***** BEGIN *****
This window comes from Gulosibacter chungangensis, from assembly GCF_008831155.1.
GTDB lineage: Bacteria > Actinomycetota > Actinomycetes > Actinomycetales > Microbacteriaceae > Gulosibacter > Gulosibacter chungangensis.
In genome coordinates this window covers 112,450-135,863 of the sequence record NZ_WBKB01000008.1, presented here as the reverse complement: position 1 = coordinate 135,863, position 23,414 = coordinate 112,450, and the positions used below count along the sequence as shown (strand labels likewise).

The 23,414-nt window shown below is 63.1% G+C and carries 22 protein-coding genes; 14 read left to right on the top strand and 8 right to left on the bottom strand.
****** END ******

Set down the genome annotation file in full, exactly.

This window comes from Gulosibacter chungangensis, from assembly GCF_008831155.1.
GTDB lineage: Bacteria > Actinomycetota > Actinomycetes > Actinomycetales > Microbacteriaceae > Gulosibacter > Gulosibacter chungangensis.
In genome coordinates this window covers 112,450-135,863 of the sequence record NZ_WBKB01000008.1, presented here as the reverse complement: position 1 = coordinate 135,863, position 23,414 = coordinate 112,450, and the positions used below count along the sequence as shown (strand labels likewise).

The 23,414-nt window shown below is 63.1% G+C and carries 22 protein-coding genes; 14 read left to right on the top strand and 8 right to left on the bottom strand.